Defence Forces in discussions to join FINABEL - The European Army Interoperability Centre
Meetings have taken placed between a member of the Defence Forces and Finabel, the European Interoperability Centre, according to documents released to Luke Ming Flanagan MEP under Freedom of Information.
Founded in 1953, Finabel describes itself as “an informal international de facto association” initially focussing on cooperation between armament programmes, but now involved in “the harmonisation of army doctrines”. 22 member states of the EU are currently members of Finabel.
Emails released to the independent MEP from Midlands-Northwest outline preparations for a meeting on Monday 17th September 2018 at the office of the Irish Permanent Representative in Brussels, between Mr Mario Blokken, Finabel Permanent Secretariat, and the MILREP (Military Representative) of the Defence Forces. More documents show that on the 22nd November 2018, the Irish Military Representative attended the Finabel “Annual Address to the European Military Representatives”, where representatives from the 22 countries were also in attendance.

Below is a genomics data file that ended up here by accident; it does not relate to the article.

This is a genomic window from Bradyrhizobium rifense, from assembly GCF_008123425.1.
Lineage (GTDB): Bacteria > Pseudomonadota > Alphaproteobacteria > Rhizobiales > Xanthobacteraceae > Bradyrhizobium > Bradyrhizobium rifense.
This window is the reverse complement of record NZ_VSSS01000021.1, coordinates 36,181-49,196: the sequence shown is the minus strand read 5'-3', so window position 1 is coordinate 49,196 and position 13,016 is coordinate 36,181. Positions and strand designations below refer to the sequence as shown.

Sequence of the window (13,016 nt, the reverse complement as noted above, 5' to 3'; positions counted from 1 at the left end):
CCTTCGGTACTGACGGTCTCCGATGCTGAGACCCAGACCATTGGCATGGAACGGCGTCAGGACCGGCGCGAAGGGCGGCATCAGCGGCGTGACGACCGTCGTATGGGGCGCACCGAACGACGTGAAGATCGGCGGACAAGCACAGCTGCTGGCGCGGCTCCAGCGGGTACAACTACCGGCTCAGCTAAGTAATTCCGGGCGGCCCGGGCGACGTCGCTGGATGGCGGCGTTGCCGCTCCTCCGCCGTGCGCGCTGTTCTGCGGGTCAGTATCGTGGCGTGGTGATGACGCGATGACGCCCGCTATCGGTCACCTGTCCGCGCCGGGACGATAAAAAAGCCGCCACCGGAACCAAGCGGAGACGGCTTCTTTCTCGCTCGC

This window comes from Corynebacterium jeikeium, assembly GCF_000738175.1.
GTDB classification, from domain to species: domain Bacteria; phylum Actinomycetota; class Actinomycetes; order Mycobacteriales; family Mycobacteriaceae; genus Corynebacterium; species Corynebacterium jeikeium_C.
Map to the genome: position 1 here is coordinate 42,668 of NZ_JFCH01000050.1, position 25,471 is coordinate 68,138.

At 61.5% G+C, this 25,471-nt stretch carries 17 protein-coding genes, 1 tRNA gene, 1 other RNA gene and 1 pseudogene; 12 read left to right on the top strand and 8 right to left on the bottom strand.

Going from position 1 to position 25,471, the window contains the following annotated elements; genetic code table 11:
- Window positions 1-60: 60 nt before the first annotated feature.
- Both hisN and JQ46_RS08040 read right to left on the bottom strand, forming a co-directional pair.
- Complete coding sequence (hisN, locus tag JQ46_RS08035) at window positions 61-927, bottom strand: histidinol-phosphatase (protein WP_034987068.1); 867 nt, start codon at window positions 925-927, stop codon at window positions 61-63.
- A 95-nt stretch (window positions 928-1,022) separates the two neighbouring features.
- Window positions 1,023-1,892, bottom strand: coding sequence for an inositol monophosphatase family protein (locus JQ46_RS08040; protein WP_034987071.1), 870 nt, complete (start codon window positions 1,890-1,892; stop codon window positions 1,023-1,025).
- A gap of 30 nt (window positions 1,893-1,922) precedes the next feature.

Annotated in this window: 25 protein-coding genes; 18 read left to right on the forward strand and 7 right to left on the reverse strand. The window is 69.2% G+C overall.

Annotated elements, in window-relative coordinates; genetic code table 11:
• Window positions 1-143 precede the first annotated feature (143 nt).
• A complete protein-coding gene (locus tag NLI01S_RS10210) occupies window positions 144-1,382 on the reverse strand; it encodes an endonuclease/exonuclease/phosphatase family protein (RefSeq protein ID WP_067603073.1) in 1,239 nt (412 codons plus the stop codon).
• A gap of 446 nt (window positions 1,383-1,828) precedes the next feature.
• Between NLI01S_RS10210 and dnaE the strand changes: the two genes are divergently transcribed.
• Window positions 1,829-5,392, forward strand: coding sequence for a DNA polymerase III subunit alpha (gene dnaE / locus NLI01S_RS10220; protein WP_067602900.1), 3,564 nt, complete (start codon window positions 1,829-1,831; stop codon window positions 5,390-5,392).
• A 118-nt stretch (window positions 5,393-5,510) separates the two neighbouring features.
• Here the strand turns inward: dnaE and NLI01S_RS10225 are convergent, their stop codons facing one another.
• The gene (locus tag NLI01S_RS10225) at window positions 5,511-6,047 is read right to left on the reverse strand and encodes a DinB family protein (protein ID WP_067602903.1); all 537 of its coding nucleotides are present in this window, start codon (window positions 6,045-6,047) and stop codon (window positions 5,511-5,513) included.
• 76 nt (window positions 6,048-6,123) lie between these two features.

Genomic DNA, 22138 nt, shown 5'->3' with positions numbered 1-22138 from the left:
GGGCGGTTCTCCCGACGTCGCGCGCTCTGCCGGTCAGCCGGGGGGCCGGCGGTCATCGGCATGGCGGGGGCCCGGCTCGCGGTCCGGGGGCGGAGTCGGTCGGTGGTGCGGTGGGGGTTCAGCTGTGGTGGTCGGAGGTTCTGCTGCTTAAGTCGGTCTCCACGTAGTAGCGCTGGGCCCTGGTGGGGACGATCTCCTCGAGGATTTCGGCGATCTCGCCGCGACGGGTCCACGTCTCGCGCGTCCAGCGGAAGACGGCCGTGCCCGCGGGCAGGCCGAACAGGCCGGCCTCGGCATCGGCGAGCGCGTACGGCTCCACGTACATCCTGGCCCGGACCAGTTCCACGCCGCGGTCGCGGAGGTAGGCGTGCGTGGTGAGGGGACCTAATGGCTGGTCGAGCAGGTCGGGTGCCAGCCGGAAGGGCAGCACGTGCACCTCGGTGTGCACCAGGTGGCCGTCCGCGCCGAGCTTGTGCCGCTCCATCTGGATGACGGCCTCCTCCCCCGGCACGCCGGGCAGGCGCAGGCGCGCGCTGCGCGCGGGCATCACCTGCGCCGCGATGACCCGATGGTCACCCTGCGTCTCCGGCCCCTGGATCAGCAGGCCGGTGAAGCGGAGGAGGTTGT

Speaking to Mr. Flanagan’s office by phone, Mr Mario Blokken confirmed that meetings had taken place with a member of the Irish Defence Forces. He went on to say the meeting went “well” and that he expected Defence Forces Ireland to apply first for observer status, and later for full membership of Finabel.
A separate Freedom of Information request revealed that Ireland is participating in ten PESCO projects and that the Department of Defence considers that Irish participation in EU military projects such as EU Battlegroups “contributes to our overall credibility in the Union”. Previously Ireland had only stated its involvement in two PESCO projects, and no further update had been given.
Reacting to the revelations contained in the freedom of information reply, Luke Ming Flanagan called on the government to explain this move towards further EU military integration.
“The Taoiseach and Minister for Defence Leo Varadkar needs to tell us why it is in Ireland’s interest to turn away from our traditional position of military neutrality and voluntarily involve ourselves in this growing imperial project. Even our newly elected President, Michael D Higgins has said that the government has not done enough to explain this decision,” said Luke Ming Flanagan MEP.